Business Email Compromise (BEC): often uses spear-phishing emails to begin the attack that ends in company money being transferred to a cybercriminal’s bank account.

Context and Common Words in Phishing Emails

Various organisations look at the type of common words and tactics used in email phishing campaigns. One such organisation is the Anti-Phishing Working Group (APWG). The APWG keeps a watch on the types of phishing activity happening across the world. As well as tracking popular brands that are spoofed, and phishing website domain registrations, the group also looks at trends in phishing email subjects.

A research paper from APWG looked at common themes, spoof URLs and keywords used in email phishing campaigns during the Covid-19 pandemic and related events. The researchers found that a common phrase used in phishing emails related to the pandemic was “expires in 2 days” used to encourage a sense of urgency.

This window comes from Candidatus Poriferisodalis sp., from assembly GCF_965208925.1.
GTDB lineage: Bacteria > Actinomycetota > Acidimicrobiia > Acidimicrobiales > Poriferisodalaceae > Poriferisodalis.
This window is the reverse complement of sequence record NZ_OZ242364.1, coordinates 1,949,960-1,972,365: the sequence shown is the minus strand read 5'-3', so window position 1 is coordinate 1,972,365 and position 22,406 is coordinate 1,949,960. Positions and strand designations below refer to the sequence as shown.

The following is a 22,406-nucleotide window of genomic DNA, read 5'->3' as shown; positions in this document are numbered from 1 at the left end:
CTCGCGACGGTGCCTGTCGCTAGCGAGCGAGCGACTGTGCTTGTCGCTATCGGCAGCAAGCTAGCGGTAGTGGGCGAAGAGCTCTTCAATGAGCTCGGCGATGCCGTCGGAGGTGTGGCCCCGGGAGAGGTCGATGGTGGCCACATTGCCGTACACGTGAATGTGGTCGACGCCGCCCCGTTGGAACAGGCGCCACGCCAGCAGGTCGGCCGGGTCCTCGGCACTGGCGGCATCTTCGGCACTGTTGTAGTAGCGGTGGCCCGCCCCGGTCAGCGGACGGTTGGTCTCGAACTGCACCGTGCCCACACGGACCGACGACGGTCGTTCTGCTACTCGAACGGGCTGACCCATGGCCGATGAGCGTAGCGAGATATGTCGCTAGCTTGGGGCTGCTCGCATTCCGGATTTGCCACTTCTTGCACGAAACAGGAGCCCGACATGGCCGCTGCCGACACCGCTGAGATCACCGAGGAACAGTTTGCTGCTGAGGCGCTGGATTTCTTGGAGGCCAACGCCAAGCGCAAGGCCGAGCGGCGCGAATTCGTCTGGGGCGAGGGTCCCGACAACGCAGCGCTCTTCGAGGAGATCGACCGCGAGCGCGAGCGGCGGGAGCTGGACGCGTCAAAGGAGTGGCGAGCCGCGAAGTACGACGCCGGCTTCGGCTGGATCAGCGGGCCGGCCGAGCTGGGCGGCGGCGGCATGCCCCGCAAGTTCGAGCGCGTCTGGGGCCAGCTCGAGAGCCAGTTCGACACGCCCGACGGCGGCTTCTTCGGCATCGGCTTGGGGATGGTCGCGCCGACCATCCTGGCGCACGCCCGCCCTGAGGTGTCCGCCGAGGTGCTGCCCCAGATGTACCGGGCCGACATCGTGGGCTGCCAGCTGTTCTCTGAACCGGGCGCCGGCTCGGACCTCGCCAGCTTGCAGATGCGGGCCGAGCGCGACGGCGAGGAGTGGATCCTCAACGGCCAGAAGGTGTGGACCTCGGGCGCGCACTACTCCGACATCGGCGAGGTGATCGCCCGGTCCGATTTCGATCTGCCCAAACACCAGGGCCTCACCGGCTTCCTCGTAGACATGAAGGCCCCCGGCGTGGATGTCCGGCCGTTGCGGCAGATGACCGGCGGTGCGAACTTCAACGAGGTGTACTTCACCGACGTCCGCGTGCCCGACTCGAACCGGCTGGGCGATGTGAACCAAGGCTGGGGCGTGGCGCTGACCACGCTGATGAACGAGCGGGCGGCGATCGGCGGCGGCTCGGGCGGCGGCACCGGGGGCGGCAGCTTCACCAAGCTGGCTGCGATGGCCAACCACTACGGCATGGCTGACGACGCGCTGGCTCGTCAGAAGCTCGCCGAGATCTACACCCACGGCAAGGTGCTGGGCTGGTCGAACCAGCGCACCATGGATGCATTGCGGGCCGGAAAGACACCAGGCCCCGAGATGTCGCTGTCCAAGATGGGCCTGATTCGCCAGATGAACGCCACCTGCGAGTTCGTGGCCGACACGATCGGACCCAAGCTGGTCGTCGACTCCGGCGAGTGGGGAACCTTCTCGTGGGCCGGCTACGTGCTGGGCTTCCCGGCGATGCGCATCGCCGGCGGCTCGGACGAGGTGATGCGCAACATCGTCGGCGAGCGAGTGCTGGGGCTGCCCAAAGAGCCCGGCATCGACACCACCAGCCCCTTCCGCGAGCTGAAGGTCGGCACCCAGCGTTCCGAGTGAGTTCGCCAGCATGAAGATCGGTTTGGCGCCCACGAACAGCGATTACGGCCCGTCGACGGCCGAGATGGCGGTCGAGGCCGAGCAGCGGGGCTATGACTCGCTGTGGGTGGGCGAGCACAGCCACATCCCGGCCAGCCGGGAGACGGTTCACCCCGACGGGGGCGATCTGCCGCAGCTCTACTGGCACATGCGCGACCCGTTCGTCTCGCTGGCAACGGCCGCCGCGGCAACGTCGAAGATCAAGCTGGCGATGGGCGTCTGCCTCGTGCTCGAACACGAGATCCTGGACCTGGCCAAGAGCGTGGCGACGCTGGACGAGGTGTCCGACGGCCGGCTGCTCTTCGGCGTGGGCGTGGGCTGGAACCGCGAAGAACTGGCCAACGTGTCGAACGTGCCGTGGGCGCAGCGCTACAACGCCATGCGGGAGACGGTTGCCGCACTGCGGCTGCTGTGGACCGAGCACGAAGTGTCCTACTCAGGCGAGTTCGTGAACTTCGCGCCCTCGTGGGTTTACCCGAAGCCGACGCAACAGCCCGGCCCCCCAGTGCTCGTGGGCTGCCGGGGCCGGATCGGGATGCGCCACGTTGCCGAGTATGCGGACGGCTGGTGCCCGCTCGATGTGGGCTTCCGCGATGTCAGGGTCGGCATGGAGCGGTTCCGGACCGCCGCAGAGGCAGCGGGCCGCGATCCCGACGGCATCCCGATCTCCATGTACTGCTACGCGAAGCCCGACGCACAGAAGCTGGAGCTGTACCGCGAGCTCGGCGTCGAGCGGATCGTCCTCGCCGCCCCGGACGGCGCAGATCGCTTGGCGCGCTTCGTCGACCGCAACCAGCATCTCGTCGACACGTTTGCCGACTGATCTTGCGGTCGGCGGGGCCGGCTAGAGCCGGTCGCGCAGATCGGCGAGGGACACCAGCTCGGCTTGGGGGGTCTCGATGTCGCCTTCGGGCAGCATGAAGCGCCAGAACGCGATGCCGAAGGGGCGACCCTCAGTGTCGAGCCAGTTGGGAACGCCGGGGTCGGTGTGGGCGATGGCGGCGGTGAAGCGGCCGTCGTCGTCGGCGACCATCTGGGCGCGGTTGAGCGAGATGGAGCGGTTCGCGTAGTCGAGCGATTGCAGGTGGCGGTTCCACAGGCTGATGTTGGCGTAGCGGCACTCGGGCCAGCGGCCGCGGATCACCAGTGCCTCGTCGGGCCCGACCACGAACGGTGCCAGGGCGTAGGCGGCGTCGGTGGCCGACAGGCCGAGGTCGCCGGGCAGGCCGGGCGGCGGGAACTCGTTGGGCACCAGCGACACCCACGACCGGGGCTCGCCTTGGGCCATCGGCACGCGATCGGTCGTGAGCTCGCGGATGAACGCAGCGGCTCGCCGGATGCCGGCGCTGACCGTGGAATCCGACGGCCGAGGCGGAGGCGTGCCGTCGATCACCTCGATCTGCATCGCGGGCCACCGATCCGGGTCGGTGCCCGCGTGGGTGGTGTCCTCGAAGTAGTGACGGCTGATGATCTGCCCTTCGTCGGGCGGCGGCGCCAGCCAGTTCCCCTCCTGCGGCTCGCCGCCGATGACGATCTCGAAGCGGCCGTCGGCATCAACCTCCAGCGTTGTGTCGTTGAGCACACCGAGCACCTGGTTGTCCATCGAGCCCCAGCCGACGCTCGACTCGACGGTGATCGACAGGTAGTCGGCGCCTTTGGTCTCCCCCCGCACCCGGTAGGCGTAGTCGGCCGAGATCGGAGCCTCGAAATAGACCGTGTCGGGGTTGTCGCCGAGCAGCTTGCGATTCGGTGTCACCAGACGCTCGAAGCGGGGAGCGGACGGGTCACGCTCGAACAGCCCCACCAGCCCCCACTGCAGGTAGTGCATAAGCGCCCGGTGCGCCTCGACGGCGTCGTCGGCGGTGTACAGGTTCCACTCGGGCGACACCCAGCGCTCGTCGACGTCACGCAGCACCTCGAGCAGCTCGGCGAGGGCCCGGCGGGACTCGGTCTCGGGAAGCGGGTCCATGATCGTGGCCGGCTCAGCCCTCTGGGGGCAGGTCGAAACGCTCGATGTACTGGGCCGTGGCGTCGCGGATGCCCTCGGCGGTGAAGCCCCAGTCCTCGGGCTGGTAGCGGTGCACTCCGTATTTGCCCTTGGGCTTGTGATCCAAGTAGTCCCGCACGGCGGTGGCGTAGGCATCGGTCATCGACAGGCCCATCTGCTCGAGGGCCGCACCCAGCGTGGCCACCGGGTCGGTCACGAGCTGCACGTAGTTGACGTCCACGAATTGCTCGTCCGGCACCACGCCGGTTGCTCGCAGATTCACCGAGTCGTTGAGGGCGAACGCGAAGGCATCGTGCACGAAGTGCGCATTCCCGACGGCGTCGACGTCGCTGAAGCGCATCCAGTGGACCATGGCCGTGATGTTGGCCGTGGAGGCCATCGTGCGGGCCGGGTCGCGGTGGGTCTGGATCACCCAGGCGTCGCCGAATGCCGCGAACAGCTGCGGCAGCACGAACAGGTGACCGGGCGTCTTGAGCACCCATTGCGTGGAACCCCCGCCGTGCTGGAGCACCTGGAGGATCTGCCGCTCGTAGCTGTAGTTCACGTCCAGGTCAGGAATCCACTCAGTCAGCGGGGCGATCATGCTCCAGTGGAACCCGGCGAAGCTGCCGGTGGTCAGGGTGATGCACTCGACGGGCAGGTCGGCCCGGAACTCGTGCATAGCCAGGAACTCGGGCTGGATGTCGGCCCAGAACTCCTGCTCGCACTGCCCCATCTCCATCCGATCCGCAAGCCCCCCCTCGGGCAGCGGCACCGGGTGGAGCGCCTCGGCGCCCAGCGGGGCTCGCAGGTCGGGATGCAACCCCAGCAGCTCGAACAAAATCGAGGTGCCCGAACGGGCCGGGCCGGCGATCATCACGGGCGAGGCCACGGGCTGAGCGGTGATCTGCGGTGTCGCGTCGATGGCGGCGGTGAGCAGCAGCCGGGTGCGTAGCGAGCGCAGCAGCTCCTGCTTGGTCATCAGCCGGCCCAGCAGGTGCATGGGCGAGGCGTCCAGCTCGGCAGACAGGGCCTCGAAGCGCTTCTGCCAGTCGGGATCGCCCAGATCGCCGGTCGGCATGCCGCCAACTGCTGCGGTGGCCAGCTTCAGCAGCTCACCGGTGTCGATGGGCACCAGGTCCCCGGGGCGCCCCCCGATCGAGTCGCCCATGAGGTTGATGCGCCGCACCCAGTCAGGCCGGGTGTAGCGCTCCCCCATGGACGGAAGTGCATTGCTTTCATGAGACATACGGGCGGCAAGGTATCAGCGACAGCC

The paper concludes: “From our deep dive into the content of corona-related phishing websites, we noted the importance of human factors and how attackers exploit individuals’ pandemic-driven wants and needs. Hence, it is critical to quickly educate people to better understand social engineering attacks so that they can protect themselves when technical mitigations fail to do so.”

Researchers have also identified the most common words used in phishing emails. For example, the top five according to a US-focused report are: